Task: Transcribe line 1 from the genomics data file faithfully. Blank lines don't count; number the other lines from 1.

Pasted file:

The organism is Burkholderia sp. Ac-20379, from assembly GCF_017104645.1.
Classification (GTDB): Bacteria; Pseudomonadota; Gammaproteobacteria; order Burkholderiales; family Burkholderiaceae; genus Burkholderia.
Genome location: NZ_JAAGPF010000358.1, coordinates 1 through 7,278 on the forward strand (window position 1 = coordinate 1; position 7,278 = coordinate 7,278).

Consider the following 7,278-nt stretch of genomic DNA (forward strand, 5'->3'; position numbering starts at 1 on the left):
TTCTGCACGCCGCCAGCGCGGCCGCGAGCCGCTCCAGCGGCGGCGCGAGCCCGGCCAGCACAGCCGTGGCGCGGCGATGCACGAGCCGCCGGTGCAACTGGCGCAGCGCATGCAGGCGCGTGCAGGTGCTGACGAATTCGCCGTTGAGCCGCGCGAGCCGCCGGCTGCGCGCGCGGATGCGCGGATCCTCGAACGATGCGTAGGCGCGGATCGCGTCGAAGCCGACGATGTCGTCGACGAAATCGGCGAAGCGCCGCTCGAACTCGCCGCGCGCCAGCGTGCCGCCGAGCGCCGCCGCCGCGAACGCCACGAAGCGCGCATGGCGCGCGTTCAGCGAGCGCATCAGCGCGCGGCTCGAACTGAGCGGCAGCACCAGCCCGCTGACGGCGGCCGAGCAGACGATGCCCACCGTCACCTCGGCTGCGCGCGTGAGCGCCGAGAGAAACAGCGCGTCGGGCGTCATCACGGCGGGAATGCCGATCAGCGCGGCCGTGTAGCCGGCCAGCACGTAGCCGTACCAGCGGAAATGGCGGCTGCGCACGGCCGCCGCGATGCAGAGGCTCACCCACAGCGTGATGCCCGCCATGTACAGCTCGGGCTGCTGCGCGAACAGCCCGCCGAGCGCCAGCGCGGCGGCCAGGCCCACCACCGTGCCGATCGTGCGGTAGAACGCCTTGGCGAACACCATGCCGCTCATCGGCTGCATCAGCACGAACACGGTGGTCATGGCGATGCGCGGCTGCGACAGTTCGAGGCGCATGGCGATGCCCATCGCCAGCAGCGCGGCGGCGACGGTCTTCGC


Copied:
The organism is Burkholderia sp. Ac-20379, from assembly GCF_017104645.1.